Page 45 Review by Stephen
From the writer of 100 BULLETS, this comes highly recommended to those who demand more from animosity than pugilism.
Lex Luthor stares into space and broods about humanity being subject to the whims of a potentially untrustworthy alien being, whilst those around him - from employees in the form of construction workers to a cherished servant in the form of his own artificially created, female metahuman - find out what it's like to be subject to the bitterness of a decidedly untrustworthy human being.
Far more interesting for me than Azzarello's team-up with Jim Lee (SUPERMAN FOR TOMORROW), there are some credibly vocalised motivations, an ingeniously manipulated climax designed to discredit Superman through his own benevolent nature, and a tense stand-off through a plate glass window as Luthor stands way above the streets in his skyscraper tower, and Superman, floating outside, stares back. Hard.
This was the second time Azzarello and Bermejo had worked together on one of DC's top properties, the first being BATMAN/DEATHBLOW wherein Bermejo rendered a Gotham in almost permanent, smog-shrouded twilight, the third being JOKER which will have you wincing on the edge of your seat throughout
Here we join Lex Luthor as the sun sets over a futuristic Metropolis, sharpening its edifices' corners and reflecting off the glass of the vast monuments to man's imagination, aspiration and ingenuity. At the end of another long day Lex sits and chats with Stan the cleaner, as they gaze out across the skyline at the Metropolis Science Spire, the billionaire's latest project whose grand opening is due shortly.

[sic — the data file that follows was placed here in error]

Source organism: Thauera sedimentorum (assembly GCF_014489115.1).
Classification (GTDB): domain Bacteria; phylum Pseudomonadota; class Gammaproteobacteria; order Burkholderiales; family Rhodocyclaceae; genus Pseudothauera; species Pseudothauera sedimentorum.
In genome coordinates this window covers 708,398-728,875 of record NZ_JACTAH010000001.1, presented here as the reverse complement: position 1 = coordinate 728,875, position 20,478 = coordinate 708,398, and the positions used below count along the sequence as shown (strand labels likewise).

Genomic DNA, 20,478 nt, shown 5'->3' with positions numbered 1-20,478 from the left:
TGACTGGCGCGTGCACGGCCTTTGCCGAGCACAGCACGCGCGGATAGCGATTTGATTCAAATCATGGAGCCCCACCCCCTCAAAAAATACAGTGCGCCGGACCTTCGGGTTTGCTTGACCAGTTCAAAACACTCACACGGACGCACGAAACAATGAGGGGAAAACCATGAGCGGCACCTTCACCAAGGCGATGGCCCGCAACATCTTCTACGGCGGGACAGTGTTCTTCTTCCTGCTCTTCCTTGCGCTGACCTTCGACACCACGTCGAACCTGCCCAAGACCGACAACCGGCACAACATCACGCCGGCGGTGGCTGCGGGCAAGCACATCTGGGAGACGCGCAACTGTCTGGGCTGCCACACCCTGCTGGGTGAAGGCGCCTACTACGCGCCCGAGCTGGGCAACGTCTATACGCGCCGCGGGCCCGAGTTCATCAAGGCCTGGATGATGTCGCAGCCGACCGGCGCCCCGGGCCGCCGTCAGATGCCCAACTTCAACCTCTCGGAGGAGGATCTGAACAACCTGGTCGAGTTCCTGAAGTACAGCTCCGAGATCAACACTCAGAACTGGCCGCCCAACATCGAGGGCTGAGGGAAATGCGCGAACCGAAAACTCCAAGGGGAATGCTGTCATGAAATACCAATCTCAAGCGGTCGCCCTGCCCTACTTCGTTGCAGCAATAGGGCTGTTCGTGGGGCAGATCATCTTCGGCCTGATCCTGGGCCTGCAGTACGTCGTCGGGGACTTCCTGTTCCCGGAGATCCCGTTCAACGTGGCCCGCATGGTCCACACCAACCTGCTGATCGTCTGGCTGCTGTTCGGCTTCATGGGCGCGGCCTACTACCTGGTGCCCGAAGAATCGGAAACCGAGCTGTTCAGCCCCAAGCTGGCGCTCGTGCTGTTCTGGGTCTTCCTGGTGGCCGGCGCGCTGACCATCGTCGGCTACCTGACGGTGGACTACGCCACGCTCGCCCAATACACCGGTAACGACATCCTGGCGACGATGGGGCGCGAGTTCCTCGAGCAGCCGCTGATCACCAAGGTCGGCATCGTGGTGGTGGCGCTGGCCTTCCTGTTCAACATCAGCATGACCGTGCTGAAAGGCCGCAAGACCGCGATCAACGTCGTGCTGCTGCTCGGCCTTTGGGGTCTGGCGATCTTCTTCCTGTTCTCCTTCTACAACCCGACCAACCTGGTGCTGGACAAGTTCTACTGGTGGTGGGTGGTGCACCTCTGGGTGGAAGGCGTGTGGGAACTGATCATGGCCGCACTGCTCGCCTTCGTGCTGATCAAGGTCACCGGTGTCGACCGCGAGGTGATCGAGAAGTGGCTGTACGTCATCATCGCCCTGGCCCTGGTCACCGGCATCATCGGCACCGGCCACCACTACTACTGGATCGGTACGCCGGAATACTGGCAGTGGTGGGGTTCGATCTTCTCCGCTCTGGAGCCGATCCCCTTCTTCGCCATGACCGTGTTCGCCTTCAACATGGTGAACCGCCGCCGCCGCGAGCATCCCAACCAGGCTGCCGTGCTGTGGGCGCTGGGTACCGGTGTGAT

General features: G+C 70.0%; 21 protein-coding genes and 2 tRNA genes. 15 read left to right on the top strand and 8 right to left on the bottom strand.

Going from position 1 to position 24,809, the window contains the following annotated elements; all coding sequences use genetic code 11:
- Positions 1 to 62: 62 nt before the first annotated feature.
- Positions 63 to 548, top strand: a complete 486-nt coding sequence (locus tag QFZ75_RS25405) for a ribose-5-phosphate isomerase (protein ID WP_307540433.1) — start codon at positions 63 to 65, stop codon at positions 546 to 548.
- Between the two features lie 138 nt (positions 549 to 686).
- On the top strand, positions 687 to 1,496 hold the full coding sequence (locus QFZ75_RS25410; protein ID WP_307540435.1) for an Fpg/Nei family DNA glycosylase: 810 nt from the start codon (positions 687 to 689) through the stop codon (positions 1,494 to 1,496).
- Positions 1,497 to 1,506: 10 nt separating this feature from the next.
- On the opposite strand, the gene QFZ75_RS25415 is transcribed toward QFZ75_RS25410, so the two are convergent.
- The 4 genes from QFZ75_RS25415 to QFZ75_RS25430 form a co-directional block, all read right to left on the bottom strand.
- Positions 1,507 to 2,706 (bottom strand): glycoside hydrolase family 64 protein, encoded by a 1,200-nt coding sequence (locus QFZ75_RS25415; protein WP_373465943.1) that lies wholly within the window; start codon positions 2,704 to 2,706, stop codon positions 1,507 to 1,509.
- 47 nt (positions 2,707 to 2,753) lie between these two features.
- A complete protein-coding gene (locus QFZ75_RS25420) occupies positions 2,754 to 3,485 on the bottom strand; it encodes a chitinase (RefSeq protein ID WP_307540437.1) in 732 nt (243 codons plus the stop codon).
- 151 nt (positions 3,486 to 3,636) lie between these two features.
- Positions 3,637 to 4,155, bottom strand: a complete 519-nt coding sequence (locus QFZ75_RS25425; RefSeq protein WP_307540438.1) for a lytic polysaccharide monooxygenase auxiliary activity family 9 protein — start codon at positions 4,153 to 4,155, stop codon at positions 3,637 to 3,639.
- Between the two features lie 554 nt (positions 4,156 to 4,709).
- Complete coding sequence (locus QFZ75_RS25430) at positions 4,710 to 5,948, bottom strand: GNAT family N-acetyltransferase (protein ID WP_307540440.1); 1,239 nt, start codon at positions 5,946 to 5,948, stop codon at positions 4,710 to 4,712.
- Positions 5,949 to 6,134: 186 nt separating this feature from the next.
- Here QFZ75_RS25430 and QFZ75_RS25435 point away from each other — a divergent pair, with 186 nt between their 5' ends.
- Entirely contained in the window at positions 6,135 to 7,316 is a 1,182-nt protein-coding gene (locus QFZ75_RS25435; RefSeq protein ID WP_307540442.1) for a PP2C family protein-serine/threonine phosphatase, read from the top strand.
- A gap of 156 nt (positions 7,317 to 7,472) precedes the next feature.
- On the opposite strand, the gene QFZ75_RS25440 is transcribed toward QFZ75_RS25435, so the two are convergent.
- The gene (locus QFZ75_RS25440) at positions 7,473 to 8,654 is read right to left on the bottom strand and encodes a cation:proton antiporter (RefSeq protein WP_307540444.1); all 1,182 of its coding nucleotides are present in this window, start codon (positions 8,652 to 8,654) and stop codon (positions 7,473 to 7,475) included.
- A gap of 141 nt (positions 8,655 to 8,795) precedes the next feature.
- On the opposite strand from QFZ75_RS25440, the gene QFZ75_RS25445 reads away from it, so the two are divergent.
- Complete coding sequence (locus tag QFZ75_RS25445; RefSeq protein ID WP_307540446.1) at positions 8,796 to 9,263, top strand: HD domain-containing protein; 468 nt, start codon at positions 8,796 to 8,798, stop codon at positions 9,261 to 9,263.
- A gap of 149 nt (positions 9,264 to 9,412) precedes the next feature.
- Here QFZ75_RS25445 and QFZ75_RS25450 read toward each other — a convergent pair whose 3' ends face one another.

Bermejo's expressions are quiet and subtle, Lex all delightful smiles, his brow only furrowing with concern when he learns that that Stan's son, though bright, is cutting classes. It's then that you see Luthor as a human being whereas Superman throughout the first chapter is depicted as volcanic, his eyes burning with the fire of a thousand foundries. Here's the beautiful Mona:
"The Von Raunch Academy's Benefit Ball is tonight. I'm going to present your very generous donation, and tell them that though you would have loved to be there, some matters came up and --"
"Hmm. That's that exclusive school, isn't it?"
"Well, if you mean by exclusive it hand-picks only twelve students for acceptance each year, then yes. It's exclusive."
"Right... an employee of ours has a son who I think merits inclusion in that twelve. Joey's a bright boy. Tell the Head Master I'd consider it a personal favour."
"I will, but next semester's class has already been selected. One of those children would have to be -"
"A personal favour, and I would be very grateful. Have a good time, Mona. Give everyone my best."
See, he's not all bad.
That scene is played to perfection - just like the reader.